1st Edition

Bronze Age Worlds A Social Prehistory of Britain and Ireland

By Robert Johnston Copyright 2021
    390 Pages 101 B/W Illustrations
    by Routledge

    390 Pages 101 B/W Illustrations
    by Routledge

    Bronze Age Worlds brings a new way of thinking about kinship to the task of explaining the formation of social life in Bronze Age Britain and Ireland.

    Britain and Ireland’s diverse landscapes and societies experienced varied and profound transformations during the twenty-fifth to eighth centuries BC. People’s lives were shaped by migrations, changing beliefs about death, making and thinking with metals, and living in houses and field systems. This book offers accounts of how these processes emerged from social life, from events, places and landscapes, informed by a novel theory of kinship. Kinship was a rich and inventive sphere of culture that incorporated biological relations but was not determined by them. Kinship formed personhood and collective belonging, and associated people with nonhuman beings, things and places. The differences in kinship and kinwork across Ireland and Britain brought textures to social life and the formation of Bronze Age worlds.

    Bronze Age Worlds offers new perspectives to archaeologists and anthropologists interested in the place of kinship in Bronze Age societies and cultural development.

    1 Introduction: Dowris

    Part I Gifts

    2 A Patina of Journeys; 2500–1700 BC

    3 Dispersed Lives; 2000–700 BC

    Part II Dwellings

    4 Home Ground; 2500–1200 BC

    5 Living and Gathering; 1400–750 BC

    Part III Landmarks

    6 Enchanting Places; 2500–1500 BC

    7 Akin to Land; 2200–700 BC

    8 Conclusion: A Social Prehistory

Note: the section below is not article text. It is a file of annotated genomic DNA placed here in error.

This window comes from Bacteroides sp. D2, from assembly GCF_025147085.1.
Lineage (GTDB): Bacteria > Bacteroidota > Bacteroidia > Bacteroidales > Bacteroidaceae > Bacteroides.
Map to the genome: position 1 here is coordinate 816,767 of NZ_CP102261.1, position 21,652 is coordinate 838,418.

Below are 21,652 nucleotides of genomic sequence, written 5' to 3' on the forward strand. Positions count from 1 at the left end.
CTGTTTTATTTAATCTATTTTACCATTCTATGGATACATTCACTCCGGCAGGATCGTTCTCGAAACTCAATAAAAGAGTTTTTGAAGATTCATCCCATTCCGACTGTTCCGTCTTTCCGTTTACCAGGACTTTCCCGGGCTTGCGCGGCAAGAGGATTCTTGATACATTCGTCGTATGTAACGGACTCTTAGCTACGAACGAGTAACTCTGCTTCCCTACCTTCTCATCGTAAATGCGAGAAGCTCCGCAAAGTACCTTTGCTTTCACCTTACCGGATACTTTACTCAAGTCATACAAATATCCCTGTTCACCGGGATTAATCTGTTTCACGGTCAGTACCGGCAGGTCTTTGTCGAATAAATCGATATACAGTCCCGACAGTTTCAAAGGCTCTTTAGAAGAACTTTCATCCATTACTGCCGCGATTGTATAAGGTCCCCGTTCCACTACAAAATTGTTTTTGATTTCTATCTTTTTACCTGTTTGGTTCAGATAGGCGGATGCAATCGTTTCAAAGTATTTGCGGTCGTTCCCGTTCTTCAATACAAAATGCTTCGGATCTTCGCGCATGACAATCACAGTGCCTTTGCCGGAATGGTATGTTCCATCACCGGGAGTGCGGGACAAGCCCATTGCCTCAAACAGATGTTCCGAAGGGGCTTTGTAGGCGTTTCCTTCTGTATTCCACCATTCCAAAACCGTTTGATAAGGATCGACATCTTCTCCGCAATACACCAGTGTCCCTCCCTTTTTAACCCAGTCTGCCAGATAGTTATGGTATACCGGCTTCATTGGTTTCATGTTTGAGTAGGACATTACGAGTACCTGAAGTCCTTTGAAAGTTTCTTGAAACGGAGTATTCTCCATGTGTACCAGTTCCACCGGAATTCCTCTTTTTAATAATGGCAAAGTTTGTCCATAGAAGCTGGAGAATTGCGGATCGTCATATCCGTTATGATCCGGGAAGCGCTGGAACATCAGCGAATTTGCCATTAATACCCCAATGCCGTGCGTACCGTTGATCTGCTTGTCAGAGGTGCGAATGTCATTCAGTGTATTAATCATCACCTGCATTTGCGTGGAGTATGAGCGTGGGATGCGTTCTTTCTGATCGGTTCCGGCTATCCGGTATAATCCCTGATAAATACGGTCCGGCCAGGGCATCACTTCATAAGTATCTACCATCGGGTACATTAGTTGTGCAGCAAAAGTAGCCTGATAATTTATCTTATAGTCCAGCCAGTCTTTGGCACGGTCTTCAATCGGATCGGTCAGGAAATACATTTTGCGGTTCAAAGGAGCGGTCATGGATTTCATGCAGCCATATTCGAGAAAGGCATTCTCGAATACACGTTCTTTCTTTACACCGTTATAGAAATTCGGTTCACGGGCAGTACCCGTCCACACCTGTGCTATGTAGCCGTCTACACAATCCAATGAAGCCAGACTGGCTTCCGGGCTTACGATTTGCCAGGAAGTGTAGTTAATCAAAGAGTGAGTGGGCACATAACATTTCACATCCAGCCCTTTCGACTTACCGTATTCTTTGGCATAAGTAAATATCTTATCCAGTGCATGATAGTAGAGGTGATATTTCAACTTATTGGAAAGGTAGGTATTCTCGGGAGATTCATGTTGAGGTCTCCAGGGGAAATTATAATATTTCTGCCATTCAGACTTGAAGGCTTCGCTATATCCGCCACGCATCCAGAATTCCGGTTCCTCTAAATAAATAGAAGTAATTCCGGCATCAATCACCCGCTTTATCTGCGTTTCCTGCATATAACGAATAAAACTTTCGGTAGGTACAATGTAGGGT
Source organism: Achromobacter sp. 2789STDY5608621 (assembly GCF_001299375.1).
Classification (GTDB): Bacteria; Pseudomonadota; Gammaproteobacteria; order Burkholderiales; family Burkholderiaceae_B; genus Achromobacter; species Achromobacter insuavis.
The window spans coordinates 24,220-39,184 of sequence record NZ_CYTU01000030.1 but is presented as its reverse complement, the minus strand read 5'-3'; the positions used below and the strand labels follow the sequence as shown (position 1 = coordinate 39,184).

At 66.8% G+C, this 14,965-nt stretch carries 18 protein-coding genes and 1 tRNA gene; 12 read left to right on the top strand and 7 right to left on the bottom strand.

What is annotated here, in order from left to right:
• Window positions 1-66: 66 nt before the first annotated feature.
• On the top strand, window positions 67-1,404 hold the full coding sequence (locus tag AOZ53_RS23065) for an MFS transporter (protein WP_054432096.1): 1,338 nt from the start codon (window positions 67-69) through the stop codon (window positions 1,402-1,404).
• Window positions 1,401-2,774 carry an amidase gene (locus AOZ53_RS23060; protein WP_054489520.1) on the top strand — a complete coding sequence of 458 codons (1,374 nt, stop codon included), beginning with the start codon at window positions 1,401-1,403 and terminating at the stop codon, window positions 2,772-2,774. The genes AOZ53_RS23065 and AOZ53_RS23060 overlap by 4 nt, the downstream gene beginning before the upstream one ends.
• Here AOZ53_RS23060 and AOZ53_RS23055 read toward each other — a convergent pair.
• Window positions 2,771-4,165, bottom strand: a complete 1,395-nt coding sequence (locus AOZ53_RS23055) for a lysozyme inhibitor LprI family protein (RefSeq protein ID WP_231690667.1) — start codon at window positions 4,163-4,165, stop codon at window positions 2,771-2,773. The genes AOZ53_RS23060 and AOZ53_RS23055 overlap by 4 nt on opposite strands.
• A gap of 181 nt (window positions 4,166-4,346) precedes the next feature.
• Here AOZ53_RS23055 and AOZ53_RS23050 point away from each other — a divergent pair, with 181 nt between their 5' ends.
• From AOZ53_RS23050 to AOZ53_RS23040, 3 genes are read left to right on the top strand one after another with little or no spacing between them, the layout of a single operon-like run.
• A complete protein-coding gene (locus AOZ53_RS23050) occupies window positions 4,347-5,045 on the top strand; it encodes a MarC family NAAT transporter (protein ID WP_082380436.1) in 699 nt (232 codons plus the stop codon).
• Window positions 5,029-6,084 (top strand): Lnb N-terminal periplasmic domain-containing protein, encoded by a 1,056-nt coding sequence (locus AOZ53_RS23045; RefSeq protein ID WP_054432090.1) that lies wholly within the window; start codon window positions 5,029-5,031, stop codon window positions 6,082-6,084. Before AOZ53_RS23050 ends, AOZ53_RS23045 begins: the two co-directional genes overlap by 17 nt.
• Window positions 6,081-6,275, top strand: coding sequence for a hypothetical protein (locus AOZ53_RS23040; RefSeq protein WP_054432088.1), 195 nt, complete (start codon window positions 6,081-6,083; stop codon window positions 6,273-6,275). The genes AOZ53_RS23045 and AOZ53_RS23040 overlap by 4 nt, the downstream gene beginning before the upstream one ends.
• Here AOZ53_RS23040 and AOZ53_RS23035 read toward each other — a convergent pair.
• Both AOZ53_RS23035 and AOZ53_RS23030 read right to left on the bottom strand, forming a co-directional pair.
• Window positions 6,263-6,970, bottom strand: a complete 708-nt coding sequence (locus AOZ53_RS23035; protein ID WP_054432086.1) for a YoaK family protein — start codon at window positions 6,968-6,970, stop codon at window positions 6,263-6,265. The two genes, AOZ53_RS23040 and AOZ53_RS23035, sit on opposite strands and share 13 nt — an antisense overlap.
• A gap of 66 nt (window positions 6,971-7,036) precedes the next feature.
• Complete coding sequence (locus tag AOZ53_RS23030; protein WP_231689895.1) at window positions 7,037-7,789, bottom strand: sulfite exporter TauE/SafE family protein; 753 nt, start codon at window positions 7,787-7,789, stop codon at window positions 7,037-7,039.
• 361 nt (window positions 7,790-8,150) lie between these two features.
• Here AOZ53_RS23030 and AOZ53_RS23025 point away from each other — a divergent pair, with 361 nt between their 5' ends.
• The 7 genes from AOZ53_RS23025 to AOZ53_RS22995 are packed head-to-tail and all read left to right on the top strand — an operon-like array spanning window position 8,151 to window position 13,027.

Robert Johnston is a Senior Lecturer in Landscape Archaeology at the University of Sheffield. He has published articles and edited books on aspects of landscape archaeology and the later prehistory of Britain and northwest Europe. He currently researches landscape transformations in western Britain.

    "With this book Robert Johnston has done a great service to researchers and students of the era, which he defines as spanning 2500 to 700bc... The book can expect  a long shelf life." - Mike Pitts, British Archaeology

    "The descriptive and evocative text in this book is outstanding and a real strength that sets it apart. ... This is elegant archaeological writing that takes us beyond site reports and summaries and clearly presents the author’s vision of the period and life in it. ... The book is readable, accessible and detailed. Not only should it be on the shelf of every scholar of the Bronze Age, but also of archaeologists more widely." - Rachel Crellin, Antiquity

    "The book represents the best of what European Bronze Age studies can be" - Steven Matthews, Prehistoric Society

    "The book contains an impressive amount of data, a wealth of carefully described examples, and compilation of research discourses unparalleled for this region. Johnston thus creates a complete picture of Bronze Age research in Britain and Ireland, which he eloquently ties together with his emphasis on the significance of kinship and journeys. ... The publication is thus highly recommended to anyone with an interest in learning more about the Bronze Age." Stefanie Schaefer-di MaidaNorwegian Archaeological Review

    "Johnston decisively confirms kinship as a relevant frame of reference for archaeo logical interpretation. For this reason, this book provides profound insights into the ways in which we can (and should) consider many aspects of the material record." Matthew Walsh, American Antiquity